For many pages now, the Gemara has been discussing the particulars of carrying on Shabbat within a 2,000-cubit radius outside of a city. On today’s daf, the mishnah addresses a logical question: How exactly are we to measure that distance?
One may measure a Shabbat limit only with a rope 50 cubits long, no less and no more, as will be explained in the Gemara. And one may measure the limit only at the level of one’s heart.
Clarifying our mishnah, Rashi states that “the level of one’s heart” means at the level of the chest. In order to standardize the manner in which distance is measured, the sages decided that holding the rope at chest height would make the most sense.
But is chest level really the best origin point for a standard measurement? After all, people come in different sizes. If a taller person and a shorter person held a 50-cubit rope between them, the rope would end up at an angle, which could skew the measurement. It would make more sense to put the rope on the ground, which makes for a level playing field among people of all heights (pun fully intended).
By choosing to describe this location as “the level of one’s heart,” the mishnah may be taking some poetic license to make an important point. We might think that weights and measures constitute a dull, workaday subject. But the rabbis tell us this view couldn’t be further from the truth.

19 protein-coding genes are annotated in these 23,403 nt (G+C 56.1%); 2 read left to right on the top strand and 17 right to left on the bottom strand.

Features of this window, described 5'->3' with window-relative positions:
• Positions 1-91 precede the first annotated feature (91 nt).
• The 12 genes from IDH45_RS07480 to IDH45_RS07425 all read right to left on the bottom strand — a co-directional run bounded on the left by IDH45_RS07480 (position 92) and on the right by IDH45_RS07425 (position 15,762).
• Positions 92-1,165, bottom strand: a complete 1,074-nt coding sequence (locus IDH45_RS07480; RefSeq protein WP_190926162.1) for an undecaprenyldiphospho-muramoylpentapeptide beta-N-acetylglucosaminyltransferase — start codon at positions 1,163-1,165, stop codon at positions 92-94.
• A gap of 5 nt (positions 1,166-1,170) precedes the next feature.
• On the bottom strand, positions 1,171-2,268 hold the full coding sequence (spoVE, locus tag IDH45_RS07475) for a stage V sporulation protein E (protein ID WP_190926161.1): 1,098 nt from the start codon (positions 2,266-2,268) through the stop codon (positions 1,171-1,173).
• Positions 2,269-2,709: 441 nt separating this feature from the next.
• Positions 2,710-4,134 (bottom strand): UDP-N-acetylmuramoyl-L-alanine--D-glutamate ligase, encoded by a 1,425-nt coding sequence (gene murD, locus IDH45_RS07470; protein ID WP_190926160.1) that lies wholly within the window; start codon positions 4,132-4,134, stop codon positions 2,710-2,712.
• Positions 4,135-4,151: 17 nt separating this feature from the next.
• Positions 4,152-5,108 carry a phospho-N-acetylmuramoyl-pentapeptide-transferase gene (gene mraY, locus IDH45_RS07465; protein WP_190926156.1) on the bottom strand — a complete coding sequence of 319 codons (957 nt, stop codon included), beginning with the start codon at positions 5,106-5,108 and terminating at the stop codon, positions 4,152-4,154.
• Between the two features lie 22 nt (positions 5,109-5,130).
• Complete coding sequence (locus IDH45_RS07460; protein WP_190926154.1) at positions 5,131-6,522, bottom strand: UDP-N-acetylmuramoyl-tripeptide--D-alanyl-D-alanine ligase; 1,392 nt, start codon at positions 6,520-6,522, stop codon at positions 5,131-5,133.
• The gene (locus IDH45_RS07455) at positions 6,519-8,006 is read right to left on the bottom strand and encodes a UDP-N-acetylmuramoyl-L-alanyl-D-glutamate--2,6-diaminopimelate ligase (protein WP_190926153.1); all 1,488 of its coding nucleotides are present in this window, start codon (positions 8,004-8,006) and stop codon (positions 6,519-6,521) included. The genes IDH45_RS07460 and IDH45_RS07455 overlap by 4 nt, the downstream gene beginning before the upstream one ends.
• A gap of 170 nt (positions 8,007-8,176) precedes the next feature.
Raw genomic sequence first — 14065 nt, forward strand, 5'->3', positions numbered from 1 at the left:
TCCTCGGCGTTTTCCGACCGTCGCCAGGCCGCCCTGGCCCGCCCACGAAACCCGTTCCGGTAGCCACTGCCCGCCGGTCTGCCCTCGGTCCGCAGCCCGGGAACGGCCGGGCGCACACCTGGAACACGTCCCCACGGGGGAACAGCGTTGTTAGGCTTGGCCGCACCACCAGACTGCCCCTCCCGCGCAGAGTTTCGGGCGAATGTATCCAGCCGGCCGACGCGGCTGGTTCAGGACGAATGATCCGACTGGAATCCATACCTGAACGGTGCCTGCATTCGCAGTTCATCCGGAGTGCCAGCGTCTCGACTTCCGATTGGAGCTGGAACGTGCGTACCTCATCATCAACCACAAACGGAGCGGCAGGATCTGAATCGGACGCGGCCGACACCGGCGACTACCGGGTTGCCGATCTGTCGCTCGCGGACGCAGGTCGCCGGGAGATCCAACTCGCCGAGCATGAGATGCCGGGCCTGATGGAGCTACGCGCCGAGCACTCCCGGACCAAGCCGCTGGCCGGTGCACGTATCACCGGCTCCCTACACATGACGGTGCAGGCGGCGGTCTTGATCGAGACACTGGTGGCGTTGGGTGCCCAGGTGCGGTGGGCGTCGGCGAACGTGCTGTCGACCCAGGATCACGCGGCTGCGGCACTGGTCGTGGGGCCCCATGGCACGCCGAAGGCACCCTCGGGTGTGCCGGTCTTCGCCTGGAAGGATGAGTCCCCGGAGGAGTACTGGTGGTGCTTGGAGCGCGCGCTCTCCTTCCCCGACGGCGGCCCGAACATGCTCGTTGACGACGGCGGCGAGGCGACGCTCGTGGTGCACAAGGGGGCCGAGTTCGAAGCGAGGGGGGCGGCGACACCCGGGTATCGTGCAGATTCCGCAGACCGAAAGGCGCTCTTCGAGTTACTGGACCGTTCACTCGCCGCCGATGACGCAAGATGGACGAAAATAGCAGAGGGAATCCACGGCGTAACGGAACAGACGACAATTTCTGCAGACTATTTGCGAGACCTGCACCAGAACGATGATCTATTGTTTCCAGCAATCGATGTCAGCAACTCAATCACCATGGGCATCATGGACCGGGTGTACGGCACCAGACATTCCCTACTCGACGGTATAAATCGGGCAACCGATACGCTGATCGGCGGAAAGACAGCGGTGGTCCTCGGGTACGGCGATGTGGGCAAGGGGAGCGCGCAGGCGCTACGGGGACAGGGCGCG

The importance of standard weights and measures is established in the Torah. Deuteronomy 25:13 states: You shall not have diverse weights. In Maimonides’ Mishneh Torah, we learn that the “punishment for unjust measures is more severe than the punishment for sexual immorality, for the latter is a sin against God only, the former against one’s fellow man.”
This is a remarkable statement. Jewish tradition teaches that there are only three sins for which one should die rather than commit the transgression, one of which is immorality. (Idolatry and murder are the others.) Why would Maimonides say that the punishment for unjust measures is even worse?
Perhaps it is because trust is the basis for all successful human interaction. If I can’t trust you not to cheat me when you’re measuring out my items at the market, how can I trust you to be a witness for me in court? Or not to lie about a potential match for my kid? Or to measure out the eruv boundary, to ensure that I’m not transgressing a commandment when I take a walk on Shabbat?
That may be why Maimonides equates just weights and measures with literal matters of life and death. It all comes down to trust, without which a society cannot function. And that’s something we can all take to heart.